Rhodiola Health Benefits
The antioxidant, anti-inflammatory, and stress-fighting actions of rhodiola make it beneficial for your health in various ways. There’s still a lot for modern science to learn about this herb, but it has a long history of medicinal use in Scandinavia and Russia. From what’s known so far, rhodiola can help counter the effects of stress on both the mind and body; it increases mental attention and focus, while improving physical endurance. It also helps protect your heart and metabolic health while potentially relieving anxiety symptoms.
It’s worth noting that even natural substances can sometimes produce negative effects. To ensure your safety, it’s critical to consult with a healthcare professional before using herbal products or other supplements, especially if you have any medical conditions, are taking other medications or supplements, or are pregnant.
- “Rhodiola rosea: A Versatile Adaptogen” by Farhath Khanum, Amarinder Singh Bawa and Brahm Singh, 20 November 2006, Comprehensive Reviews in Food Science and Food Safety.
- “A Pilot Study of Rhodiola rosea (Rhodax®) for Generalized Anxiety Disorder (GAD)” by Alexander Bystritsky, Lauren Kerwin and Jamie D. Feusner, 8 March 2008, The Journal of Alternative and Complementary Medicine.
- “The Adaptogens Rhodiola and Schizandra Modify the Response to Immobilization Stress in Rabbits by Suppressing the Increase of Phosphorylated Stress-activated Protein Kinase, Nitric Oxide and Cortisol” by Alexander Panossian, Marina Hambardzumyan, Areg Hovhanissyan and Georg Wikman, 16 February 2007, Drug Target Insights.
- “A Randomised, Double-Blind, Placebo-Controlled, Parallel-Group Study of the Standardised Extract SHR-5 of the Roots of Rhodiola rosea in the Treatment of Subjects with Stress-Related Fatigue” by Erik M. G. Olsson, Bo von Schéele and Alexander G. Panossian, February 2009, Planta Medica.
- “Rhodiola-Water Extract Induces β-endorphin Secretion to Lower Blood Pressure in Spontaneously Hypertensive Rats” by Wei-Jing Lee, Hsien-Hui Chung, Yung-Ze Cheng, Hung Jung Lin and Juei-Tang Cheng, 28 November 2012, Phytotherapy Research.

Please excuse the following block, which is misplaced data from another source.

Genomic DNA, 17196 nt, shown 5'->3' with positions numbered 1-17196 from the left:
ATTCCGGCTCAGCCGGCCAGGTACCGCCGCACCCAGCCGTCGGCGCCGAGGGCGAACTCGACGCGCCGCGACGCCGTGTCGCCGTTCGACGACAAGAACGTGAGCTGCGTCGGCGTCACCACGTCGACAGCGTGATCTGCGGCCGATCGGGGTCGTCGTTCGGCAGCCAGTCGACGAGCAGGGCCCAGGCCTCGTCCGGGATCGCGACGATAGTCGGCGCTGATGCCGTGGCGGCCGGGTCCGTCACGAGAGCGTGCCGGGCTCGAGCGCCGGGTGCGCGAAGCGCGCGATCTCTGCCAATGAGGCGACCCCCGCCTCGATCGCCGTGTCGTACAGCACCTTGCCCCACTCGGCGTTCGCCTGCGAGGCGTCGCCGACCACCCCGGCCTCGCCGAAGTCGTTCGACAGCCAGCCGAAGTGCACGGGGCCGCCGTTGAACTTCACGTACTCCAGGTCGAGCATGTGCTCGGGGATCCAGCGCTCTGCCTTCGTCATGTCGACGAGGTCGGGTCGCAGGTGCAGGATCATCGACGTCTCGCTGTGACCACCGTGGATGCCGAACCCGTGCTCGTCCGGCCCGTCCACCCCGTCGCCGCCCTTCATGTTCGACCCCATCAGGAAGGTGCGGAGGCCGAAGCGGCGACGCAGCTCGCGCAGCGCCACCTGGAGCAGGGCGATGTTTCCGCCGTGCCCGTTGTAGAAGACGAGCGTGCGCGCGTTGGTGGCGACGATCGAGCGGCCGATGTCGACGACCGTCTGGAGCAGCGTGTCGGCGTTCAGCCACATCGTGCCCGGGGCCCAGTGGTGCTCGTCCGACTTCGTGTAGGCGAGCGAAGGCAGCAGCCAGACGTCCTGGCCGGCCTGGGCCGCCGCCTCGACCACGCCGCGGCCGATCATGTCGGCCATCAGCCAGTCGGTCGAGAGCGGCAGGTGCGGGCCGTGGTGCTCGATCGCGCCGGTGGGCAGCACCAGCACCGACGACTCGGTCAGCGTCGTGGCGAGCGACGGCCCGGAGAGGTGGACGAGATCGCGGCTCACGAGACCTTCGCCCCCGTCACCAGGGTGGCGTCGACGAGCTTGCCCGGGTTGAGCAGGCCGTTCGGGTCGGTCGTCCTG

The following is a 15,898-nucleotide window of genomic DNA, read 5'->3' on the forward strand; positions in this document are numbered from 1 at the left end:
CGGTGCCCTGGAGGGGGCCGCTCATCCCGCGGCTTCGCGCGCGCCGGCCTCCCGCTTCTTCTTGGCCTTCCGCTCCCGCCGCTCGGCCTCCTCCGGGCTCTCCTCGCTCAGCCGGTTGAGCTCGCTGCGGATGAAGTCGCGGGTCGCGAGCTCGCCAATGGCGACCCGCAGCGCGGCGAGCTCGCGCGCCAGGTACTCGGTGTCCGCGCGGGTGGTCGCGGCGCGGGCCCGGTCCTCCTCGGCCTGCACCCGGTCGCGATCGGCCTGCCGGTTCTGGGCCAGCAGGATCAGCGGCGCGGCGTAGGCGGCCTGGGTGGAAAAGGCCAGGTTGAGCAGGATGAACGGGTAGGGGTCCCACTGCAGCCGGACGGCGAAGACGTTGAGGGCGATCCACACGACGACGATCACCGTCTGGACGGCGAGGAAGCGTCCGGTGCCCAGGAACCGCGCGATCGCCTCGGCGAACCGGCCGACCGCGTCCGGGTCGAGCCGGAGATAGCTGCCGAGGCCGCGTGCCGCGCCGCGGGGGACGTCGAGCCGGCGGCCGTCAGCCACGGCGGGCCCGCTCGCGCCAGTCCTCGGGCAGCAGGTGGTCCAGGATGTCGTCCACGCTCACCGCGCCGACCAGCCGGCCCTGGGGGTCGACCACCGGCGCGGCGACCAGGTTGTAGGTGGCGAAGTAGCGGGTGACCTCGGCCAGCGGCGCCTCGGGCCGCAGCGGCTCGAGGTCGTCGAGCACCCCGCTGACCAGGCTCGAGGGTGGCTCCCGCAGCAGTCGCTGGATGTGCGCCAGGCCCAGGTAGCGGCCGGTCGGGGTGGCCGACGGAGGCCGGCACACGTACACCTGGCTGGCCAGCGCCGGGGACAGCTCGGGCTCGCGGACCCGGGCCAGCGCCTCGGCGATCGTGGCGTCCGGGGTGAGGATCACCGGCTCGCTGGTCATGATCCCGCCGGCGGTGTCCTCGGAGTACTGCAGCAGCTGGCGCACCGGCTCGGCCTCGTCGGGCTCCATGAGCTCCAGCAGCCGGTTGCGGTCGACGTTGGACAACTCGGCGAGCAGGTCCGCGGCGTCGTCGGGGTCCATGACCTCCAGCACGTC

- “The cardioprotective and antiadrenergic activity of an extract of Rhodiola rosea in stress” by L V Maslova, B Iu Kondrat’ev, L N Maslov and Iu B Lishmanov, 1994, Eksp Klin Farmakol.
- “Increase of myocardial performance by Rhodiola–ethanol extract in diabetic rats” by Yung-Ze Cheng, Li-Jen Chen, Wei-Jing Lee, Mei-Fen Chen, Hung Jung Lin and Juei-Tang Cheng, 29 August 2012, Journal of Ethnopharmacology.
- “The impact of Rhodiola rosea on biomarkers of diabetes, inflammation, and microbiota in a leptin receptor-knockout mouse model” byMahtab Jafari, Jasmin Grace Juanson Arabit, Robert Courville, Dara Kiani, John M. Chaston, Cindy Duy Nguyen, Nilamani Jena, Zhong-Ying Liu, Prasanthi Tata and Richard A. Van Etten, 22 June 2022, Scientific Reports.
- “Acute Rhodiola rosea intake can improve endurance exercise performance” by Katrien De Bock, Bert O Eijnde, Monique Ramaekers and Peter Hespel, June 2004, International Journal of Sport Nutrition and Exercise Metabolism.
Please note that this article is for informational purposes only and is not intended to be a substitute for professional medical advice, diagnosis, or treatment. It is not intended to diagnose, treat, cure, or prevent any disease. If you have any questions or concerns about your health, it is important to consult with a qualified healthcare provider. This article is not intended to provide medical advice.